So the Priest in the article may have technically been over zealous in his kind words to the family of the deceased. But quite frankly as a shepherd he did not deny Purgatory but offered kind words to a broken and bewildered family in high emotional state at the loss of a loved one. The critique (from the new catholic author) that he was forgetful of Church Teaching and thus even cruel is not attractive or noted in humility.
    One hopes that the author will soon understand that: any Good Catholic writing for a media press etc the most important thing is always CHARITY. This over rides absolutely everything else including faith or doctrinal pursuit of the truth. One is writing this to highlight what seems therefore a rather unsatisfactory article because it appears to be almost Phariseen in crudity. The word of Law is about technical and theological debate and has its place in the Church. But a funeral and the conduct of a cleric should be about the Spirit of the Law and this must be loving, mild and charitable. Kindness and humility please Our God more than anything else and draw down his mercy upon the giver and the receiver.

    • Jesus Christ is the only judge of souls. Anything to the contrary is sinful presumption, heresy and scandal.

      Doug

  2. The worst thing about the Novus Ordorequiem mass is the absence of the Dies Irae sequence. It says all that needs to be said about death and the afterlife, at the very occasion wherein these things need to be said to all attending.

    Alas, it has been displaced by the kind or nonsense reported in linked anecdote. Spiritually toxic nonsense, I might add.

  3. I hope that if you have a dear one die every comfort is given to help you.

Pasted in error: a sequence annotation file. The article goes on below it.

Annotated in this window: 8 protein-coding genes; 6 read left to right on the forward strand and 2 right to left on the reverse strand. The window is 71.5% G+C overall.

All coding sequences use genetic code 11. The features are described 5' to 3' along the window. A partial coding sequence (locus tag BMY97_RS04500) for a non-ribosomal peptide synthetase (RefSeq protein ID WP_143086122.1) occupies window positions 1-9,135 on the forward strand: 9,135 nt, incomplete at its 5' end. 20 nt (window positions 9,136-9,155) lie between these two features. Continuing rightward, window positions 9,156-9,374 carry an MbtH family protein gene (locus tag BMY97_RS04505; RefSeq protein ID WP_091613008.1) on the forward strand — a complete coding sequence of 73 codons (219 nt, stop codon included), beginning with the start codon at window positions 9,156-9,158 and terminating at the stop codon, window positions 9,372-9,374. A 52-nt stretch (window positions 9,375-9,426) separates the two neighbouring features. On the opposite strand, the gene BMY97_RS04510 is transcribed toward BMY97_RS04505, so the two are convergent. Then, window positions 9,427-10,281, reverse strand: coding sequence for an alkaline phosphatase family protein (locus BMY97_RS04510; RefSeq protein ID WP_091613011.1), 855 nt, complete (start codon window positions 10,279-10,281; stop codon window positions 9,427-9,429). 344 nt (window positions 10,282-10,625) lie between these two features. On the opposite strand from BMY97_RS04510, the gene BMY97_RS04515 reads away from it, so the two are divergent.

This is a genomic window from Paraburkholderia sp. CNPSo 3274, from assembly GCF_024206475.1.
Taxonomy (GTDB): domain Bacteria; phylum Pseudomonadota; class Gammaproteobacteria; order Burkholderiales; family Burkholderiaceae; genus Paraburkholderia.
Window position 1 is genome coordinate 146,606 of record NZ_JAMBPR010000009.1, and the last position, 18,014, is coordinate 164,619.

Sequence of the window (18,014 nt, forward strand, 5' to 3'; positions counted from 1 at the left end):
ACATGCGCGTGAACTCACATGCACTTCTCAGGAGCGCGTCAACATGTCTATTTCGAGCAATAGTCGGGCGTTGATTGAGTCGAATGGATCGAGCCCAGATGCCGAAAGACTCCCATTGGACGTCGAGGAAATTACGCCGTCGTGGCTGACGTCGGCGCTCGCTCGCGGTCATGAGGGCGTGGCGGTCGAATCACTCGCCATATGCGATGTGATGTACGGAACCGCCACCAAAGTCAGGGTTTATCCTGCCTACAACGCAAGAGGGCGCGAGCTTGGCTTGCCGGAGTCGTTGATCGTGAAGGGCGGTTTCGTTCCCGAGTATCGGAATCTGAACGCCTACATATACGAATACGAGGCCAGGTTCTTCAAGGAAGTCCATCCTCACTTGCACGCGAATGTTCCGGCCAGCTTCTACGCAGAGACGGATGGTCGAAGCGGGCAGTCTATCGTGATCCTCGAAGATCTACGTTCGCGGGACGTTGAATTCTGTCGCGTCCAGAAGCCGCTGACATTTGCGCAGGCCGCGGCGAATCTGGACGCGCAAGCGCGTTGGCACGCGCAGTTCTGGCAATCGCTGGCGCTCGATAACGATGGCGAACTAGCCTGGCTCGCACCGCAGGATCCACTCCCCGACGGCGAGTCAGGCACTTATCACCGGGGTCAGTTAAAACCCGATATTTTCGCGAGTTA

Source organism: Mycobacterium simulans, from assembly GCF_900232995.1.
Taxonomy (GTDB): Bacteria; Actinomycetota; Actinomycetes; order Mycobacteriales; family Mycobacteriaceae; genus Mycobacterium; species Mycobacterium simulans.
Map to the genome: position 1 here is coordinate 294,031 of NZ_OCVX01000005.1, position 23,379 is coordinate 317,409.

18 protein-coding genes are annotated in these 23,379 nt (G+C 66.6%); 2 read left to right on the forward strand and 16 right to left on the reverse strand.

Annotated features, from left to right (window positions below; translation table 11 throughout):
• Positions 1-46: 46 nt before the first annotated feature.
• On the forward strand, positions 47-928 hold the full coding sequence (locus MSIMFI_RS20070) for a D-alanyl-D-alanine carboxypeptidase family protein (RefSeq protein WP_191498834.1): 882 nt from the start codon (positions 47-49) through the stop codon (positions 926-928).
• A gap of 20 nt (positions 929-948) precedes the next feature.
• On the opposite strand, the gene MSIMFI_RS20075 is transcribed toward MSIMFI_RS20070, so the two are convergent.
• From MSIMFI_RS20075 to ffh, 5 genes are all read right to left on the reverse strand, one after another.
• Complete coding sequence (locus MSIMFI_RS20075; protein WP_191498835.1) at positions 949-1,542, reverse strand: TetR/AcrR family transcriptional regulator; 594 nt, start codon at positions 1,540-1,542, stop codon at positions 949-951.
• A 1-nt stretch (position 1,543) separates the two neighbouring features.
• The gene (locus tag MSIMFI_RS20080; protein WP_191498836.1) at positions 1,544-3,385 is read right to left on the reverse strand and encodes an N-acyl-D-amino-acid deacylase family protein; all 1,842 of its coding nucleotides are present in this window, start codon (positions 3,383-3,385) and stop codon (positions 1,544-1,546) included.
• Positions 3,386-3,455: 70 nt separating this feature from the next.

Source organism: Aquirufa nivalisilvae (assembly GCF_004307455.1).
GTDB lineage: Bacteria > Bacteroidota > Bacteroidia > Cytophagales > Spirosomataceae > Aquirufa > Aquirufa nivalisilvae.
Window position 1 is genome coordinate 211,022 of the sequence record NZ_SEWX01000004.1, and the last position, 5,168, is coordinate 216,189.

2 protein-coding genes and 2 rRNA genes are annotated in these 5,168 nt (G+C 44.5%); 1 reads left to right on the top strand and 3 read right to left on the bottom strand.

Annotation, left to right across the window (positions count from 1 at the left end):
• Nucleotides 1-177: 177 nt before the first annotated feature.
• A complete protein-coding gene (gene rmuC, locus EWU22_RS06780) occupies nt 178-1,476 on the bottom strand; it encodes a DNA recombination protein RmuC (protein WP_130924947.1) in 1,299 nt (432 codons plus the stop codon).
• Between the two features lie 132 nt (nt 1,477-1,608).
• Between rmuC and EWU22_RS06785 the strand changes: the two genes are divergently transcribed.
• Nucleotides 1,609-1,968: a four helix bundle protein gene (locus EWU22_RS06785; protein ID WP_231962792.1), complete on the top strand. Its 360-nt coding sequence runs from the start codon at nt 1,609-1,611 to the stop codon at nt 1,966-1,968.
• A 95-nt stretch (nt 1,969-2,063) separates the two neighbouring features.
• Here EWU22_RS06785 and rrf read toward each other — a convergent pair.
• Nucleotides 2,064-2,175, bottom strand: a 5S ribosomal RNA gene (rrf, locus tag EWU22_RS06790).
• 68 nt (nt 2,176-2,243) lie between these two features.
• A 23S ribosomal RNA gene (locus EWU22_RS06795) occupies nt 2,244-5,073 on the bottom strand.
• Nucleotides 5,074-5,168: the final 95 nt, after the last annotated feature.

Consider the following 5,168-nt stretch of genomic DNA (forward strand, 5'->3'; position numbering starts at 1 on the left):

I agree with you Doug that Jesus Christ is the only Judge of souls eternal salvation or otherwise but our frail humanity requires more than spiritual dimension at times of great stress? It does not revoke the notion of Sovereignty in Christ rather it shows that he is first and foremost (and even more than Justice Demands) a God of Mercy. Hence the Heart of the Law and the Heart of Jesus.
    Thank you Mark, I am uncertain what is Toxic Nonsense but I expect you may know more about that kind of thing eh?

    • “…Sovereignty in Christ rather it shows that he is first and foremost (and even more than Justice Demands) a God of Mercy…”

      God is infinitely just and infinitely merciful. There is no “first and foremost,” except via wishful thinking.

      • Mark, You are correct that God is perfectly Just and perfectly Merciful. I was however pointing to the wider notion of how we see God? In Islam for example he is primarily Just and in Judaism he is a God of People in time, an I am God. To Christians he has been almighty but in a fatherly sense, or Abba which we note is more like Dad or Daddy! The Church view of God has developed down the ages and with the Sacred heart and the Divine Mercy Jesus presents himself foremost as a Deity of great Mercy that desires our salvation even before his Justice. It does not mean that we escape justice it simply means that he shows us mercy and forgives and forgets our sins rather than deal with us according to them or what we truly deserve.
        I therefore am correct in the notion that whilst God is Just (the final attribute of Goodness means he must be Just as this is the one virtue that goodness must have always) he desires poor sinners to come to him because he is merciful and this is the very Heart of Divinity. So yes whilst he is perfectly just and perfectly merciful we hope to receive his mercy First and before his Justice must act.